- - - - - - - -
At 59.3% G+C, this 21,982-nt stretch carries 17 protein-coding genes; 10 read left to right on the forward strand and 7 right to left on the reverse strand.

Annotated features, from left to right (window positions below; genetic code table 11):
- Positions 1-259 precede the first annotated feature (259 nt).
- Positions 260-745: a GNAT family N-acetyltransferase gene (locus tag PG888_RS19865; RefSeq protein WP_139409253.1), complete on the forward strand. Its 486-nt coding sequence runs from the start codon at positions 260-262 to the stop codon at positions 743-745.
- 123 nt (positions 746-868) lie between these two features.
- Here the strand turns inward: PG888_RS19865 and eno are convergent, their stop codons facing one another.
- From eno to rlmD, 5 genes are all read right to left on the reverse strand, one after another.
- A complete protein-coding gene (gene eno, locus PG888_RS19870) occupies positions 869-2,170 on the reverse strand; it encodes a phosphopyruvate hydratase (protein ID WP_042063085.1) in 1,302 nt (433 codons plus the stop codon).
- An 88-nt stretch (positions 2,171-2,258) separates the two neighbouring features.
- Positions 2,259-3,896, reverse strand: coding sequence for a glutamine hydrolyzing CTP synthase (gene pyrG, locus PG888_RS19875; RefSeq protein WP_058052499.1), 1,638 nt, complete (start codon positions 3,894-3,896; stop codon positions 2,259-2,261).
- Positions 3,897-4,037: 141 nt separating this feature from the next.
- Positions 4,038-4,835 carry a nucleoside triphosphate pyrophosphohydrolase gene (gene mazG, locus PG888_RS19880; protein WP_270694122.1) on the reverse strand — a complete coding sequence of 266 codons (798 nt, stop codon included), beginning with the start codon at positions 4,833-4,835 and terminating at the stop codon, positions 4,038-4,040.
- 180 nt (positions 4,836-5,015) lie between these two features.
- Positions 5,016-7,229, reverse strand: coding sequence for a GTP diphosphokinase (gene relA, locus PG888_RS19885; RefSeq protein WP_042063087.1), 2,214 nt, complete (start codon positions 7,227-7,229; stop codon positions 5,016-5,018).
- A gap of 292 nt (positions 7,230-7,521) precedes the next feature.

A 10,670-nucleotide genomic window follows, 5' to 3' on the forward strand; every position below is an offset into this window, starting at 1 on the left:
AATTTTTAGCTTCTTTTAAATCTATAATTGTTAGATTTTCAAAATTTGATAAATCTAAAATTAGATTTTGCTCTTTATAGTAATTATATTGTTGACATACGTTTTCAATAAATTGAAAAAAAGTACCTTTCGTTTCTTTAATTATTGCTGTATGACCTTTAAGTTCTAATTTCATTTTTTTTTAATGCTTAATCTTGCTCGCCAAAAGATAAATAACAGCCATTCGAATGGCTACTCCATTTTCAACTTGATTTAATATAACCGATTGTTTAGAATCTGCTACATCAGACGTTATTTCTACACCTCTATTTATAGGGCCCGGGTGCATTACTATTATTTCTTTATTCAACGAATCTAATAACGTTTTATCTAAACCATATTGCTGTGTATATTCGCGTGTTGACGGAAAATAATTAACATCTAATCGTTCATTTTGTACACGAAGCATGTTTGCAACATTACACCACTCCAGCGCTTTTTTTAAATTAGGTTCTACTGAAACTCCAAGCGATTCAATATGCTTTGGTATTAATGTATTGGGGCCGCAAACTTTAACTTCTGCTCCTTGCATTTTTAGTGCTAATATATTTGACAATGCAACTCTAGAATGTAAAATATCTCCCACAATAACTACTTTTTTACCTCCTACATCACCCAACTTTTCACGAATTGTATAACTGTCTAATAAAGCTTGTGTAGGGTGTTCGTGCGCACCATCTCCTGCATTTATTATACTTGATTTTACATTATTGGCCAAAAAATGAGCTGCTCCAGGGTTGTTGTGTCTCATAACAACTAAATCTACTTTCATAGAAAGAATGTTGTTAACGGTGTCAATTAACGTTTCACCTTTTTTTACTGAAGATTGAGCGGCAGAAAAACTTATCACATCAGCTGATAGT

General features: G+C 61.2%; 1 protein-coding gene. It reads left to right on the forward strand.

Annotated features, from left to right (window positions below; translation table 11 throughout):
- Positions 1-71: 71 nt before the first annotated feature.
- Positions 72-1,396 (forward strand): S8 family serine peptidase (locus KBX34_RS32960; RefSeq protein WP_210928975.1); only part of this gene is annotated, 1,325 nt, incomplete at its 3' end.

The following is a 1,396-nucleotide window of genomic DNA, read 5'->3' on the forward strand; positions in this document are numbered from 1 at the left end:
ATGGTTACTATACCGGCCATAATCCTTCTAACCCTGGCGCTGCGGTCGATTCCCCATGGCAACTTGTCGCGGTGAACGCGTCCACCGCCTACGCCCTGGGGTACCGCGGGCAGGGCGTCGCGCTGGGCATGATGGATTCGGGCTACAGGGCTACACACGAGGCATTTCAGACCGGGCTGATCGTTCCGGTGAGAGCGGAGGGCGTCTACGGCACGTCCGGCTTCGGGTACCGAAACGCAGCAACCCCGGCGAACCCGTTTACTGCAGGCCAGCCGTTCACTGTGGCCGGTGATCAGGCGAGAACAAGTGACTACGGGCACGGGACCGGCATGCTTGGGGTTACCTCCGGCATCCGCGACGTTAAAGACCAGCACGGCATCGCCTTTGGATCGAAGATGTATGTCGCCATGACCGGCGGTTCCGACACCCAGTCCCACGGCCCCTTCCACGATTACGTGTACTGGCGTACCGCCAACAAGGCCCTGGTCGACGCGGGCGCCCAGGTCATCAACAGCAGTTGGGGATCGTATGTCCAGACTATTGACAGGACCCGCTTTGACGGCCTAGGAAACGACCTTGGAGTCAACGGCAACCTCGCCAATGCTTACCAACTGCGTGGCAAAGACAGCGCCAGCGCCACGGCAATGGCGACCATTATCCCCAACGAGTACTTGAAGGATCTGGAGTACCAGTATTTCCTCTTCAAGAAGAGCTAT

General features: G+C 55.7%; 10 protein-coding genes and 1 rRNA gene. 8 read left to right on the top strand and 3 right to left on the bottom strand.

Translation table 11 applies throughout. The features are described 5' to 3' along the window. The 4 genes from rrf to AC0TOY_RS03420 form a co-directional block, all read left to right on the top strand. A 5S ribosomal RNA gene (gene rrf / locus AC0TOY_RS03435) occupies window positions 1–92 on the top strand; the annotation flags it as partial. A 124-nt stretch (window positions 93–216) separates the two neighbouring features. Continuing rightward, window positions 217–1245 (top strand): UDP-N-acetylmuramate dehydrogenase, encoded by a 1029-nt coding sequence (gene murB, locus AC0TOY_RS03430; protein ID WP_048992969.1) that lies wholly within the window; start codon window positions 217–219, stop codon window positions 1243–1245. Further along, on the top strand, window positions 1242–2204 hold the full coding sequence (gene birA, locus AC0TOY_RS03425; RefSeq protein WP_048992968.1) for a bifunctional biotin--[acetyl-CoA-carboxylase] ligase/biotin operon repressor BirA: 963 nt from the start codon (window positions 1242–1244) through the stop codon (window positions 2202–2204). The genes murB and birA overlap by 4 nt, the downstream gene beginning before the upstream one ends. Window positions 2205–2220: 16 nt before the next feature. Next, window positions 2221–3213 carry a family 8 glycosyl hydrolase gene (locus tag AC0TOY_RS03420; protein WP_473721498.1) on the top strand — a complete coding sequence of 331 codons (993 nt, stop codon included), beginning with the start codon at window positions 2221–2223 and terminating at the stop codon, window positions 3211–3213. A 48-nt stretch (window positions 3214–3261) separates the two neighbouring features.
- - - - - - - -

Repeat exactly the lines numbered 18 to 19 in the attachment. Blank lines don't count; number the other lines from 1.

General features: G+C 61.2%; 1 protein-coding gene. It reads left to right on the forward strand.

Annotated features, from left to right (window positions below; translation table 11 throughout):